The retrospective study, which involved nearly 1,000 patients with COVID-19, found that a high initial chest radiograph severity score was an independent risk factor for intrathoracic complications.
Newly published research suggests one in five patients with COVID-19 may develop intrathoracic complications that more than double the length of hospital stay in comparison to those without complications and carry a significantly elevated risk for intensive care unit (ICU) admission.
The study, which was recently published in Clinical Imaging, assessed chest imaging (3,836 radiographs and 105 computed tomography (CT) scans) in 976 patients with a mean age of 61. Chest imaging revealed intrathoracic complications in 197 patients with pleural effusion being the most prevalent complication, affecting 17 percent of the study cohort. Other common complications included pneumothorax and pneumatoceles, according to the study.
Researchers also noted that a high severity score on chest radiograph was independently associated with the development of intrathoracic complications, leading to a greater than 11-fold risk of ICU admission and over a 50 percent reduction in successful extubation.
In light of the correlation between chest imaging findings and intrathoracic complications, the study authors emphasize radiologists having a seat at the interdisciplinary table when it comes to the workup and management of patients with COVID-19.
“The association between imaging findings and outcomes highlights the vital role of the radiologist and supports the need for radiologists to be actively involved with interdisciplinary care teams to provide imaging interpretation and insights into the implication of complications,” wrote Quynh A. Truong, MD, MPH, a professor of radiology at Weill Cornell Medicine, and colleagues.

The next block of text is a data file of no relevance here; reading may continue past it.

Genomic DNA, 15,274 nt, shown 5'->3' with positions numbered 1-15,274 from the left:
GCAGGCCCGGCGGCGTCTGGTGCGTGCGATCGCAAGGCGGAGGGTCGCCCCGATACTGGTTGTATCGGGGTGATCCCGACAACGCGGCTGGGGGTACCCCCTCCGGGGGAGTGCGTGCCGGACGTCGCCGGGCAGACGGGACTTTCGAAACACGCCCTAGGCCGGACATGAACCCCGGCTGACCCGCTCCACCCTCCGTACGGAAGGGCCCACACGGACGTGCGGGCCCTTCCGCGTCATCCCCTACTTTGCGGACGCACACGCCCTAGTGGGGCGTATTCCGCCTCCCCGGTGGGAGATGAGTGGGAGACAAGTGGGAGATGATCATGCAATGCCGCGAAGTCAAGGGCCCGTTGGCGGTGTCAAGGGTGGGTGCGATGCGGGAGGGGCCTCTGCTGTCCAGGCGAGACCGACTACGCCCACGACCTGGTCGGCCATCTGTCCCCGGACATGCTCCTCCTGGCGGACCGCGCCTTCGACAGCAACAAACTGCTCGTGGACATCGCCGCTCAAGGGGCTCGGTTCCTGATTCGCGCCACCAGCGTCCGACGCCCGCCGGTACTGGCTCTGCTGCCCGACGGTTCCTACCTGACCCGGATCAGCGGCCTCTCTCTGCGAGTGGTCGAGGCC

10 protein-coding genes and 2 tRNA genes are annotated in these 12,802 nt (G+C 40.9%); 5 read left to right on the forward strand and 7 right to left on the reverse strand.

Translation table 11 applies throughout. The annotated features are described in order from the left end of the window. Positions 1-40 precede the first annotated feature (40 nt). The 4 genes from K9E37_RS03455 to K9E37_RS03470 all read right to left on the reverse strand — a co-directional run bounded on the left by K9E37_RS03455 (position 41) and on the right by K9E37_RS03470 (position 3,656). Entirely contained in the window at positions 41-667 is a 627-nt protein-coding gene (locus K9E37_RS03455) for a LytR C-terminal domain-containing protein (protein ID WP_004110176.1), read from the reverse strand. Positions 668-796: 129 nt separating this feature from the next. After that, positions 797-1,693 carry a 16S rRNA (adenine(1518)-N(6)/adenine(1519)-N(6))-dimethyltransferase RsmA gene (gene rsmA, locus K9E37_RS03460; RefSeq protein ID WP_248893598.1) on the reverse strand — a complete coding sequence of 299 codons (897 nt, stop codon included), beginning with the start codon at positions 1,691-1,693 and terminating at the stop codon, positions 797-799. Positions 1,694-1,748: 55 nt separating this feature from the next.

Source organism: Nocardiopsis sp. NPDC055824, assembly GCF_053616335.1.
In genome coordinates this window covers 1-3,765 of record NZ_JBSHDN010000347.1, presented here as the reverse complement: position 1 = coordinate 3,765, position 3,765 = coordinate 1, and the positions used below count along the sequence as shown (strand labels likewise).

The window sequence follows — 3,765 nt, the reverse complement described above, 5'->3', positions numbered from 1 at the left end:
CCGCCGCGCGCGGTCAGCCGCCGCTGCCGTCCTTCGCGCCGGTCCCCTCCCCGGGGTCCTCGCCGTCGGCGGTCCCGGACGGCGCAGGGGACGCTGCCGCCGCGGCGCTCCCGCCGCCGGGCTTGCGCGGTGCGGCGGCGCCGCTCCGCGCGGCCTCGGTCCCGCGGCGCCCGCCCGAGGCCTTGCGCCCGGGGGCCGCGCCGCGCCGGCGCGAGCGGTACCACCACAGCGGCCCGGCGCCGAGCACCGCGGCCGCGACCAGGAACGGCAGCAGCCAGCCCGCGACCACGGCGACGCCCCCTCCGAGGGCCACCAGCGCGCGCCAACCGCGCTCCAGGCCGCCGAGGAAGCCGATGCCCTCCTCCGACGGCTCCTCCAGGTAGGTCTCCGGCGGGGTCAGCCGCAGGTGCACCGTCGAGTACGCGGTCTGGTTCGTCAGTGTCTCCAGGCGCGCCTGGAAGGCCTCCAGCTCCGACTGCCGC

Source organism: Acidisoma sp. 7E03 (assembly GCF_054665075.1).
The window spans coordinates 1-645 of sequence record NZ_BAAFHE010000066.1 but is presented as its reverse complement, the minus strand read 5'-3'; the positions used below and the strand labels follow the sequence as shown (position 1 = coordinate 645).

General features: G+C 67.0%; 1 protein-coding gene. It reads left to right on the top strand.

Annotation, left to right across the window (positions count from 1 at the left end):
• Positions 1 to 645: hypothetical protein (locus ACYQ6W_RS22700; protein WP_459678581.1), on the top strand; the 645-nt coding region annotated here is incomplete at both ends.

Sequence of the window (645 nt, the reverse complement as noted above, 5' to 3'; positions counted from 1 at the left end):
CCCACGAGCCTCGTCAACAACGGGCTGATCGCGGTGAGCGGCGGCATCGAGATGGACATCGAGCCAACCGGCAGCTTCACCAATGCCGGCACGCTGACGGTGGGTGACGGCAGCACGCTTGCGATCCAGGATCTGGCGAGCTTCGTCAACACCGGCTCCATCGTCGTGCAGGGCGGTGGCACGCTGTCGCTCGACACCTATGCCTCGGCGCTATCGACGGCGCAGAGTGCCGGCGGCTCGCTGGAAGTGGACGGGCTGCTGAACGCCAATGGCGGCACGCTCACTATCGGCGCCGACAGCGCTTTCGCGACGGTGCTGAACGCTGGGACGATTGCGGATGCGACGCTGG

In addition to aiding treating physicians in predicting which patients may need a higher level of care based on the imaging findings, Truong and colleagues said the information from chest imaging may help alleviate anxiety for patients and their family members, and/or possibly initiate discussions about optimal care moving forward.
“For example, pneumothorax, chest tube placement, pneumomediastinum, and pleural effusions were predictors of failure to extubate while other complications such as pneumomediastinum and lobar collapse were not,” pointed out Truong and colleagues. “It may provide comfort that certain otherwise disconcerting findings do not necessarily correlate with mortality, although they may predict significant morbidity (e.g. tracheostomy).”
The study authors conceded limitations of the study. They acknowledged that research was performed at the early stages of the COVID-19 pandemic in New York City and that the results may not be applicable to current patients hospitalized for COVID due to advances in treatment and management, or patients in community or rural health care facilities. Truong and colleagues also noted no recording of the timing of complications relative to each other and other events.